“There’s plenty of college-educated, suburban Republican women in N.C. and Trump has become an increasingly hard sell for them,” Steven Greene, a politics professor at North Carolina State University, said in an email. “It’s hard to see how Trump holds on to N.C. without doing well among this group of voters.”

At Darryl’s, Mrs. Schulze told women from the Greater Greensboro Republican Women’s Club to redouble their efforts in the final weeks before the election, noting to audible gasps that Mrs. Clinton has far more campaign offices in the state than Mr. Trump does.

None of the congressional wives excused Mr. Trump’s comments from 2005, in which he boasted that his star power allows him to do what he wants with women — including grabbing their private parts.

The nominee has apologized for his remarks, though he dismissed their content as “locker room talk” in the second presidential debate. Since then, nine women have come forward to accuse Mr. Trump of groping them or making untoward sexual advances.

Some of the women on the bus doubted the veracity of those accusations and why they became public so close to the election. Yet protesters near one of Mr. Trump’s rallies Friday said it is impossible to believe that some women are sticking by the candidate.

“I’m shocked. I’m shocked at the acceptance of this low standard,” said Lisa Fullington, who held up a sign denouncing Mr. Trump as a “predator.” “Could you tell me, coherently, what his policies are?”

Several feet away, Jennifer McCammant held a sign depicting two arms reaching for a cat — a thinly veiled reference to part of Mr. Trump’s hot-mic boasts from 2005.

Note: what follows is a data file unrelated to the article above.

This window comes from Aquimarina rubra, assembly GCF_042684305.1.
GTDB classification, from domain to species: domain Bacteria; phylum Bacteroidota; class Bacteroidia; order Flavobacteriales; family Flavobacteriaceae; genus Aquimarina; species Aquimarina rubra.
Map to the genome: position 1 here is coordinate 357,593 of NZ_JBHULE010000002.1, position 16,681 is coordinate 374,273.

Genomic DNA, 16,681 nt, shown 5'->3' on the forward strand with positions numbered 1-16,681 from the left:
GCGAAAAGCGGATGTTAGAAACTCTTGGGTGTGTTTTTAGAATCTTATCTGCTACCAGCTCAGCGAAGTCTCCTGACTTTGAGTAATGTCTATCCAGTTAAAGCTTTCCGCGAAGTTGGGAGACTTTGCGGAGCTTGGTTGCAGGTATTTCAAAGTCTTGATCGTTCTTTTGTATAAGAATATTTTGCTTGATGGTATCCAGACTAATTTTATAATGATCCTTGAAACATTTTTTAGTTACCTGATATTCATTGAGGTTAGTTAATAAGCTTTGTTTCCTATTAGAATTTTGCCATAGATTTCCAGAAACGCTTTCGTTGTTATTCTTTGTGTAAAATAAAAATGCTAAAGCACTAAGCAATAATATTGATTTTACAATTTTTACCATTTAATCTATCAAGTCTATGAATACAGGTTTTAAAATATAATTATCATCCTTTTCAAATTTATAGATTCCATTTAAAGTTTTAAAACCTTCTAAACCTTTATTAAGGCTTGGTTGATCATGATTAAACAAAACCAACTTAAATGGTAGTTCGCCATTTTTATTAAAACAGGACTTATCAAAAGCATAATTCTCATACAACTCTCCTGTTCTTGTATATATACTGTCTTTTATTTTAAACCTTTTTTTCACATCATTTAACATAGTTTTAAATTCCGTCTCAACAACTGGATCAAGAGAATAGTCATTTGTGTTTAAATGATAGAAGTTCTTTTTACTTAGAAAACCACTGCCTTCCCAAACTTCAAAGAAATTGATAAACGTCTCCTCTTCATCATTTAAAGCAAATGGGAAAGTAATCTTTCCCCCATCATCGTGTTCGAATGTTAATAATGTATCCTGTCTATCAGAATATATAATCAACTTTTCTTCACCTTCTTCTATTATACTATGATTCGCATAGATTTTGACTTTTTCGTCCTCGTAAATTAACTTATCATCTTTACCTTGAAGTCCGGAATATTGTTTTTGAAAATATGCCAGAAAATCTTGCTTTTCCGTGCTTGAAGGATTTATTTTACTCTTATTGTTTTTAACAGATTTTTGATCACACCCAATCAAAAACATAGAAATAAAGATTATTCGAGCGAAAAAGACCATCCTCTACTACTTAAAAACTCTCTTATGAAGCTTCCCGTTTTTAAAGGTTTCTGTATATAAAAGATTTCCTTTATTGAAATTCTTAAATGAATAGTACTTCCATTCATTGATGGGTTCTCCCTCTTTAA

“It was a big trigger, is all I can say,” she said of Mr. Trump’s remarks. “It’s going to make me do stuff like this.”

The women on the Trump bus also saw it as a catalyst. They wanted to push back against a tide of negative press against the Republican candidate.

Mrs. Meadows said “a lot of people have said a lot of bad things, and if the mic had been on any one of us, when we thought we were talking privately, we could be embarrassed.”

Prior to rolling downtown Friday, the women highlighted their support for a key Republican issue — school choice — by touring the Gate City Charter Academy, a new school in east Greensboro serving 450 children from a district with a high minority population and poverty rate.

“Our Gate City families understand that without Republican initiatives, our school would not exist or have any funding,” said Jeff Hyde, vice president of the school’s board of directors.

Inside the lobby, the women asked school officials about their funding streams and how far they were able to supplement or stray from Common Core — a set of education standards that conservatives reject as government overreach. Further inside, they were impressed by the neat rows of children wearing earphones and working quietly in the computer lab.

In the outside world, parents have been shielding their children’s ears from the ribald talk that has colored the campaign, and the “Women for Trump” were on the receiving end of obscenities in Asheville, Mrs. Schulze said.

The local sheriff happened to be nearby, and he asked the women if he should say something to the male heckler. Instead, they laughed it off.

“I realized, that’s it — men sometimes say stupid things,” Mrs. Schulze said. “So do women. OK? Let’s get over it.”

• Tom Howell Jr. can be reached at thowell@washingtontimes.com.